The green is in much better shape than the fairway, but the bunkers beside it have basically been abandoned due to Covid, as have many other bunkers on other courses, so that’s not simply a maintenance issue.
#2 – 399 Yard Par Four
This is a very difficult par four that requires a long drive to reach the area where the fairway doglegs right and is crossed by a small stream. One thing Thompson did not do and that was give women much of a break off the tee. On more modern courses you might see a difference of up to 100 yards from the men’s and women’s tees, but at Fundy Golf Course the difference in length for women is about 250 yards in total. # 2 at 365 yards from the women’s tee is a real challenge, especially with the stream to cross.
Here’s a look at the second green which is pretty typical of a Stanley Thompson design – no great undulations, but very subtle elevation changes that can make them difficult to read. In this case, the front to back slant was more severe than it appeared and we both came up woefully short with our first putt. You can also see that the greens are in pretty good condition, not great, but quite acceptable.
Fundy Golf Course #3 – 175 Yard Par Four
For some reason I forgot to take a picture of #3 and found this one on the Facebook page of Fans of the Fundy Golf Course, although it does not indicate who took it and I presume the fans won’t have a problem with me using it. You can see that the fairways were in much better condition when this shot was taken.
This is a very challenging par three that requires way more club than the yardage would indicate. What you can’t really see from the tee is that the green is almost completely surrounded by traps so you not only have to pick the right club, but strike it precisely, which of course I did not. Three would be a good score here, but I suspect four is closer to the norm.
#4 – 383 Yard Par Four
What goes down as in #1, must eventually go up and # 4 is the first step. This is a great hole, but not easy. First, the uphill elevation makes it play more like 400 yards+. Second the fairway slants crazily left to right. Third, you’ve really got to guess how much to club up on your approach shot to a green that is the smallest on the course. The good news is that there is a backstop so you can err on the side of too much club.
This is a very unusual drainage ditch the likes of which I don’t recall seeing on any other Thompson course. A lot of work had to go into making those slate walls.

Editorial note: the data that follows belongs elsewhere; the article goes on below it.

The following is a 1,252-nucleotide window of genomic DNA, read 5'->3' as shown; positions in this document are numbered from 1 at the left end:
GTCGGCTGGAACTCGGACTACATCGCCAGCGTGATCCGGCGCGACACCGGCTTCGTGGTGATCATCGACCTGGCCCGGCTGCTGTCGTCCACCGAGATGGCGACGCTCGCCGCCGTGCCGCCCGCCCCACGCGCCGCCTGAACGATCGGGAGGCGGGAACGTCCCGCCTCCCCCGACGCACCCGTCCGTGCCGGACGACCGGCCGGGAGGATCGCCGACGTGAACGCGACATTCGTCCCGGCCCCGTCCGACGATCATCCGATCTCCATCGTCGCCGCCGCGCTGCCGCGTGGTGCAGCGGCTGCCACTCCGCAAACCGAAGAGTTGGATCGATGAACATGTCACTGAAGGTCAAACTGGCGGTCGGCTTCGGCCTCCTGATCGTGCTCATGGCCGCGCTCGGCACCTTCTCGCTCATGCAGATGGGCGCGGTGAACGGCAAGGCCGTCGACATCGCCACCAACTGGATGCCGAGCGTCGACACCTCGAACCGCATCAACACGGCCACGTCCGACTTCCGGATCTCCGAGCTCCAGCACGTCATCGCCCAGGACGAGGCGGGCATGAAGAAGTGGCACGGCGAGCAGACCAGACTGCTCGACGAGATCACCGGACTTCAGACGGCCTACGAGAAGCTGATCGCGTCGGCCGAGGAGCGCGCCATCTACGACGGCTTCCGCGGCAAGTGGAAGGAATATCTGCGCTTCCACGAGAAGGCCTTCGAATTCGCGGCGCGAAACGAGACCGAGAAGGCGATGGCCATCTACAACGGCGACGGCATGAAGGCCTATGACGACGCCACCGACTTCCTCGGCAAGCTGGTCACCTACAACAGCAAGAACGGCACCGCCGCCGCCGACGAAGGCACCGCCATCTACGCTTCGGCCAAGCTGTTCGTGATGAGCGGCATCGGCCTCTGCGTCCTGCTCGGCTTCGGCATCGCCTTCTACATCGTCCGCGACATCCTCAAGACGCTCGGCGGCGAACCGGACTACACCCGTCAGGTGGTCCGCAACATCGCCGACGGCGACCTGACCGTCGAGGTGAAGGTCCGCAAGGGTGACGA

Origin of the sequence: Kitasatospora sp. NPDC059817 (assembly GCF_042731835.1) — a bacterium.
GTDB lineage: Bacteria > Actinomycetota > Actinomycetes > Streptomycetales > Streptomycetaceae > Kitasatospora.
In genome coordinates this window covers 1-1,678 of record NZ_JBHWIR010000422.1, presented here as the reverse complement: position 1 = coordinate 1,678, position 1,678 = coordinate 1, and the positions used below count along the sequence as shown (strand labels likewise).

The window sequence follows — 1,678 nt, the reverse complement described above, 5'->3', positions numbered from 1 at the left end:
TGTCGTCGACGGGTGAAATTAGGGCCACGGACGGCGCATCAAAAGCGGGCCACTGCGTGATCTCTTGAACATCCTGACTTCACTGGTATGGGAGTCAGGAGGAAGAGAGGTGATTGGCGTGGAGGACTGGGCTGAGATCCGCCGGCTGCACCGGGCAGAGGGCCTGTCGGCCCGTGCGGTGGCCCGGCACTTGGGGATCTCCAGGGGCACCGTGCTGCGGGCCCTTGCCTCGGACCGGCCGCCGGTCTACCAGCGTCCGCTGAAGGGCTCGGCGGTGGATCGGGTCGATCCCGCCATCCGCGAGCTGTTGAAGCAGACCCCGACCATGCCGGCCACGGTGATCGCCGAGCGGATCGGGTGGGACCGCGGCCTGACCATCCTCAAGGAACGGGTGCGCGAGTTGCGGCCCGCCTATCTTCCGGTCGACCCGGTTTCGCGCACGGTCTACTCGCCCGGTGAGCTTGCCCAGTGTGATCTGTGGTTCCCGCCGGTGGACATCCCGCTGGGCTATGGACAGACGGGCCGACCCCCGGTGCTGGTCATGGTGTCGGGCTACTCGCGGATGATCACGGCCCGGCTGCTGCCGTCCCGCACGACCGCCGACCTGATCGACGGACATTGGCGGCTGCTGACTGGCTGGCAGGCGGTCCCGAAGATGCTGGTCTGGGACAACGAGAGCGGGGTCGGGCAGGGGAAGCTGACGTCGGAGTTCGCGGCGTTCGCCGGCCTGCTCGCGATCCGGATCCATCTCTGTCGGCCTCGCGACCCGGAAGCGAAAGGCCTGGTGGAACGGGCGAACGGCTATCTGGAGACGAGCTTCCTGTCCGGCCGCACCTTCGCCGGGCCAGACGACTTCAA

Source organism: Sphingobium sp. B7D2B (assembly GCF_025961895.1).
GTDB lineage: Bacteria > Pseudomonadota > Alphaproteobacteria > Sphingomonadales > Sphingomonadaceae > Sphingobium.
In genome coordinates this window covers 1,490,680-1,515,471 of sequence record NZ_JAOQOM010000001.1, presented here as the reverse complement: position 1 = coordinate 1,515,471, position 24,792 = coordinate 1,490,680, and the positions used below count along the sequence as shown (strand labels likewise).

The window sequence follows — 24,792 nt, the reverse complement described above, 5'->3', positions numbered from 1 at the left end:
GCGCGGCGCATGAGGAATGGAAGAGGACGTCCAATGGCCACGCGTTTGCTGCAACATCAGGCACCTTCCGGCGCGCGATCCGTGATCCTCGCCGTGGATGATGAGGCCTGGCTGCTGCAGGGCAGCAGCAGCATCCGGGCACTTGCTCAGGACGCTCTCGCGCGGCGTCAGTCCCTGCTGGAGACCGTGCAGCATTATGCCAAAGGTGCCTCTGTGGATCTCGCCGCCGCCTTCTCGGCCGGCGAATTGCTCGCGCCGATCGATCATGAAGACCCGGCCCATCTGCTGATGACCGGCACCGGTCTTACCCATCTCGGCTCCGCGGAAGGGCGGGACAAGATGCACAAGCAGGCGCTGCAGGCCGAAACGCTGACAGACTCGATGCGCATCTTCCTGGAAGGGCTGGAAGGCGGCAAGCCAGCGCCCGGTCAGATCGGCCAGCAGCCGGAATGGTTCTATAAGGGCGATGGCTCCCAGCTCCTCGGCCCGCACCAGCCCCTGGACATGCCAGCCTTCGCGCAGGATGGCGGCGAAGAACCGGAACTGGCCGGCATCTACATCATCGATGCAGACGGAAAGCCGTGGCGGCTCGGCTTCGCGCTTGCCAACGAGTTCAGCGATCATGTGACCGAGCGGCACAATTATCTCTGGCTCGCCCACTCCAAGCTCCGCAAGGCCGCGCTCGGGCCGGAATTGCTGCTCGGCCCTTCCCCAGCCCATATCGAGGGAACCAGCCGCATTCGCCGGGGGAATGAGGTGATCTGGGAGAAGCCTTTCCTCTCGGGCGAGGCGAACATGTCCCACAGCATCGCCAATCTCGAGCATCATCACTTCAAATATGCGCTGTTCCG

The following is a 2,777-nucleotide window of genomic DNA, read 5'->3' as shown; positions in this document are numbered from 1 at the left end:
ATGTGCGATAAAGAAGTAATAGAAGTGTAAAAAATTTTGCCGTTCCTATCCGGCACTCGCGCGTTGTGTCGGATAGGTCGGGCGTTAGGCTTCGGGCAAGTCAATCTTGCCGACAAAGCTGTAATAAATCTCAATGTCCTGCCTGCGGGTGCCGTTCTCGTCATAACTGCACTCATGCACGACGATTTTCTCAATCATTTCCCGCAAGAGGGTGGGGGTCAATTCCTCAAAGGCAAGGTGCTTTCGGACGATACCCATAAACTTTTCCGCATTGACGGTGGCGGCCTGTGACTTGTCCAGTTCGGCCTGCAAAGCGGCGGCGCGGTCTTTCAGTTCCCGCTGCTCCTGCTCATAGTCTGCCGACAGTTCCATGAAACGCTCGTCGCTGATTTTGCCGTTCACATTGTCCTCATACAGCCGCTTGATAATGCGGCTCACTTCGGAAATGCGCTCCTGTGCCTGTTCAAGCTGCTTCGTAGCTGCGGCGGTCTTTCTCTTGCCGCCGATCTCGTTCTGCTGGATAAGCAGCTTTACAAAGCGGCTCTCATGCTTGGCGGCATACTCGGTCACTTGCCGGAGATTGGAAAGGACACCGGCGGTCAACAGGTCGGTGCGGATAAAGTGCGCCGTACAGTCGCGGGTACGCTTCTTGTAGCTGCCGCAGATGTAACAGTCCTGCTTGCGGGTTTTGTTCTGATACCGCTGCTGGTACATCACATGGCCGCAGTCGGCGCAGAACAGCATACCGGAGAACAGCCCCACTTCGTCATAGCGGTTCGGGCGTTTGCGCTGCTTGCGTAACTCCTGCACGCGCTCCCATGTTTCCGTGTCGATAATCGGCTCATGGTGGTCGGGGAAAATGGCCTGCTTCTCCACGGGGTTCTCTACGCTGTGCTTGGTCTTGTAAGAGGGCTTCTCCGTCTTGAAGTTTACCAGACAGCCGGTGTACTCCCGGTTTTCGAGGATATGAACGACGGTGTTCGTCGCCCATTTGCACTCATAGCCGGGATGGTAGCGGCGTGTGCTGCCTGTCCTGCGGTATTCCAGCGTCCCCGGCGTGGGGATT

Fundy Golf Course #5 – 481 Yard Par Five
This is the hardest hole on the course and from the tee it looks it. It’s actually a fair distance to clear that swale from another highly elevated tee and if you do the ball will roll severely to the left and not any closer to the hole.
You will then need a wood to get somewhere near here for your approach shot. Thompson does a great job with some optical trickery here as you see a fairway that slants sharply from right to left, but a green that’s perfectly flat. Rather than start your ball out well right of the green as you might think, the correct play is to go almost right at the flag.
#6 – 240 Yard Par Three
I had to take a picture of this sign to believe it. First of all it’s only in metres which is nuts since no one in North America uses metres instead of yards. Is this some kind of politically correct thing going on? Secondly, is that distance for real? Fortunately the score card is in both yards and metres so I know this par three is 240 yards. What was Stanley thinking? Only once or twice in my life have I ever seen the pros play a par three this long. What is the ordinary mortal supposed to do? I couldn’t hit this with a driver on my best day.
OK, I know the photo makes it look way closer than it really is, but trust me this is the most intimidating shot on a par three I may have ever seen. I did hit a decent drive, with a driver no less, and as expected it kicked right all the way down to the far end of that bunker, about 30 yards from the green. I did get a four which felt more like a par than a bogey. You don’t get that feeling very often on a par three.
This is the one hole on the course where women do get a substantial break, only having to play from 153 yards from where Alison got a par.
Fundy Golf Course #7 – 377 Yard Par Four
This is a hole you could get lost on. You climb up to yet another really elevated tee with the narrowest of chutes. The good news is that once through the chute there is a very wide fairway. The women’s tee was somewhere in the woods which Alison was looking for while I walked back down to the cart. Driving around to where I thought she should be there was no sign of her. It seemed like five minutes before she came down a steep set of stairs out of the deep woods.